Rotoscopy is a technique used in animation and visual effects to create realistic and fluid motion by tracing over live-action footage frame by frame. This painstaking process involves skilled artists meticulously hand-drawing or digitally manipulating each frame, resulting in a seamless integration of the animated elements with the live-action footage. Rotoscopy allows for the enhancement of visual effects, the creation of fantastical characters and environments, and the blending of animation and reality, bringing a unique and captivating visual experience to the screen.


Compositing is a fundamental process in visual effects and film production that involves combining multiple elements, such as live-action footage, computer-generated imagery (CGI), and digital assets, to create a final cohesive image or scene. Through the use of various software tools and techniques, compositors merge different elements together, adjusting colors, lighting, and other visual properties to ensure seamless integration and realism. Compositing plays a vital role in enhancing visual storytelling by enabling the creation of complex environments, adding realistic effects, and seamlessly blending disparate elements to deliver captivating and visually stunning final images or sequences.

Paint prep

Paint prep is a crucial stage in the production pipeline of visual effects and film projects, where meticulous preparation is done before the actual painting or texturing of 3D models or sets. During paint prep, artists and technicians analyze reference materials, gather texture data, and clean up models or surfaces to ensure they are ready for painting. This involves removing any imperfections, seams, or unwanted elements, as well as optimizing UV layouts for efficient texturing. Additionally, artists may create texture maps, such as color, bump, or displacement maps, to provide surface details and enhance the realism of the final rendered images. The paint prep stage sets the foundation for high-quality texturing and shading, allowing for seamless integration of digital assets into the visual effects or film production pipeline.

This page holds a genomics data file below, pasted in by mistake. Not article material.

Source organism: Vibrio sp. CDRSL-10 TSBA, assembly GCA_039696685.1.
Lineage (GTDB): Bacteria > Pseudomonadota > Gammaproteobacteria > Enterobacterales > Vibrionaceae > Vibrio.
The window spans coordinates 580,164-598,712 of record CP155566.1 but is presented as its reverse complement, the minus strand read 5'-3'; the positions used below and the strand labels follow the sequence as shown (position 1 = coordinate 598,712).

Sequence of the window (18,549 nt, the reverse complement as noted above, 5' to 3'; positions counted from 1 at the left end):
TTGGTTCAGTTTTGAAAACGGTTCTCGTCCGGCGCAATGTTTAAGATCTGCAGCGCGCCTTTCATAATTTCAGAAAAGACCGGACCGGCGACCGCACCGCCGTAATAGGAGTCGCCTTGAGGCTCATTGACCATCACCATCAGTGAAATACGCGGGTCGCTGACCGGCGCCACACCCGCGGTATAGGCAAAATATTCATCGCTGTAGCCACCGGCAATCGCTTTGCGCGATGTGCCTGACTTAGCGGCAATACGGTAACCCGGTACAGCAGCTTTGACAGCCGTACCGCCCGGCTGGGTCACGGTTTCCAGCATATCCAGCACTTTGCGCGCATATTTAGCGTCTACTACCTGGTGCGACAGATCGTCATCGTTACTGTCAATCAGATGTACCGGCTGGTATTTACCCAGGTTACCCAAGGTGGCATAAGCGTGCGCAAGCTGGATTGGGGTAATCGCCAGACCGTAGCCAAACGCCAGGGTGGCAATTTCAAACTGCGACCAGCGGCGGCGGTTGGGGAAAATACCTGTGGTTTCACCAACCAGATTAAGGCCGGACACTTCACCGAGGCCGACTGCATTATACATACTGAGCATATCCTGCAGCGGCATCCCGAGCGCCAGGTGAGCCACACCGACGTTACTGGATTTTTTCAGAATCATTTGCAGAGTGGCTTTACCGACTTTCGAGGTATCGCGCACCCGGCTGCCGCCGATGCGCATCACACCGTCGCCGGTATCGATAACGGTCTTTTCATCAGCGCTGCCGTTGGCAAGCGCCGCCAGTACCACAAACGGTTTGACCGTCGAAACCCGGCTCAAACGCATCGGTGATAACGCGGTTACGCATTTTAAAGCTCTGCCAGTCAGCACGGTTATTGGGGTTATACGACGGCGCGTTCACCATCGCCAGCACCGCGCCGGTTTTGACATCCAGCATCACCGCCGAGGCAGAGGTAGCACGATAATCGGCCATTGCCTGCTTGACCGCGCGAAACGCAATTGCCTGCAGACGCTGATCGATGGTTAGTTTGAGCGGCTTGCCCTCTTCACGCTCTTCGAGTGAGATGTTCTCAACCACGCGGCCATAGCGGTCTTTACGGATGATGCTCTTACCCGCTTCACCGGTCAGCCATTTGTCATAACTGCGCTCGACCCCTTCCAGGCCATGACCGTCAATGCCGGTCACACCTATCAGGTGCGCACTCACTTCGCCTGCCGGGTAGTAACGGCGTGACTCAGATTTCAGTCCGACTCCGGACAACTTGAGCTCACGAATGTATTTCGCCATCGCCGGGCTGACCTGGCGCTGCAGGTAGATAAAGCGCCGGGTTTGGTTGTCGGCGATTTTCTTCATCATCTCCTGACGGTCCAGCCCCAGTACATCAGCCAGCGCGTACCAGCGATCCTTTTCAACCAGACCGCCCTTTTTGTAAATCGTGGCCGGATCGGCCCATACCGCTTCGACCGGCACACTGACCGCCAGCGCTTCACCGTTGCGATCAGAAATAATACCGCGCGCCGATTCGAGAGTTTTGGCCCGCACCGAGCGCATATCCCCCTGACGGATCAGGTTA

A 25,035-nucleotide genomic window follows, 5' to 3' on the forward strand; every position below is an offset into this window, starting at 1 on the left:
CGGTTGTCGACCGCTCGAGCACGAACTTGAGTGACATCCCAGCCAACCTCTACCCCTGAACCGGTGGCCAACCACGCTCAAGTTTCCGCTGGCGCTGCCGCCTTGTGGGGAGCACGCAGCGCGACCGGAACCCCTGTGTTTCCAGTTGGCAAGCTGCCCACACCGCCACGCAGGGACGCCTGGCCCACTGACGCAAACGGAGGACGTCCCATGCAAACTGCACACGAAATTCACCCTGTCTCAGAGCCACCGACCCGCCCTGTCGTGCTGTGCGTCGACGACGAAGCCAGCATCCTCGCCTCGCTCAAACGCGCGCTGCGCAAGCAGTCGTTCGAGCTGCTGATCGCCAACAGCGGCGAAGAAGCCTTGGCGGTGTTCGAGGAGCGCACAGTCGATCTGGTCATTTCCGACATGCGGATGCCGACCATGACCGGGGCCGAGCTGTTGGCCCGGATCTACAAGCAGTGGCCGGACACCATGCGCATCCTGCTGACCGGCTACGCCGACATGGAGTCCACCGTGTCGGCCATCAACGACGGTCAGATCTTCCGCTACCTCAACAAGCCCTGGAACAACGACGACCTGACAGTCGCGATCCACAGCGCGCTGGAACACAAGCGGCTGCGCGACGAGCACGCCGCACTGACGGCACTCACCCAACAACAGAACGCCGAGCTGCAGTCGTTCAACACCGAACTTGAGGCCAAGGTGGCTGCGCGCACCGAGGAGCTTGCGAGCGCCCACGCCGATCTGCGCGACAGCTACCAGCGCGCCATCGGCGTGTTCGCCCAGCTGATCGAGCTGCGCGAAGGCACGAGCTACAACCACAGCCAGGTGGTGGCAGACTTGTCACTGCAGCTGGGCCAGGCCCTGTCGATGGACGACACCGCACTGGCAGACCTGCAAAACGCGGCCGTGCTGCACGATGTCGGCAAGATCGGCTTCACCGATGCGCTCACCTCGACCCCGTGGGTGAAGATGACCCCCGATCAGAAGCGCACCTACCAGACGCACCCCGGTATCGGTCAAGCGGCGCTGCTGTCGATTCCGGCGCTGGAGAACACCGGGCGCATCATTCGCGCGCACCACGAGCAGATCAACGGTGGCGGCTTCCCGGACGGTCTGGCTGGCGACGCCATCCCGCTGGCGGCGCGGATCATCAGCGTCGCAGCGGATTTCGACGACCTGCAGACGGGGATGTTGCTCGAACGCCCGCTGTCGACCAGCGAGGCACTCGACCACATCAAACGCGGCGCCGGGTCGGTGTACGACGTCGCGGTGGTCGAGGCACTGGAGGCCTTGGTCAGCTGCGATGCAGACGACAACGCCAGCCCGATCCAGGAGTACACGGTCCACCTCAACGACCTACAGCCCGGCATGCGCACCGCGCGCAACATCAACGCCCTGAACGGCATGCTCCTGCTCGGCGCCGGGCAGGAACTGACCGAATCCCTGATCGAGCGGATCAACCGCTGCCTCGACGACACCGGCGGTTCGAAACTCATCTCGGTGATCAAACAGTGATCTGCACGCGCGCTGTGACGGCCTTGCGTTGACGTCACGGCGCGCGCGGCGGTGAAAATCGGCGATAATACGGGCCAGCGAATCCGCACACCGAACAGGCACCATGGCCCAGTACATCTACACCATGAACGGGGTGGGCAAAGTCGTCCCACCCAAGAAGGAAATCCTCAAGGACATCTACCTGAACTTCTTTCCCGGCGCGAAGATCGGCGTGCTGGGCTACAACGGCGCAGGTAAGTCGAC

Matchmove, also known as camera tracking or motion tracking, is a crucial process in visual effects and film production that involves accurately replicating the movement and position of a real-world camera within a virtual 3D environment. By analyzing patterns and tracking points in live-action footage, matchmove artists reconstruct the camera's path and extract its parameters, such as position, orientation, and focal length. This information is then used to integrate computer-generated elements, such as CGI characters or virtual backgrounds, seamlessly into the footage, ensuring they move and interact convincingly with the real-world environment. Matchmove serves as a foundational step in many visual effects tasks, including object tracking, set extensions, and virtual camera projections, allowing for the seamless blending of real and digital elements on screen.


Rotomation is a specialized technique used in visual effects and animation that combines elements of rotoscoping and animation to bring life and movement to computer-generated characters or objects. It involves using motion capture data or filmed reference footage of live actors or objects as a basis for animating digital counterparts. Rotomation artists carefully track the movements of the recorded subjects and transfer them onto the digital characters or objects, ensuring that their actions and gestures match those of the real-life reference. This technique allows for the creation of realistic and nuanced performances, as well as the seamless integration of computer-generated elements into live-action footage. Rotomation plays a vital role in bringing digital characters to life with the same level of authenticity and expressiveness as their human counterparts, adding a layer of believability and immersion to visual effects and animated productions.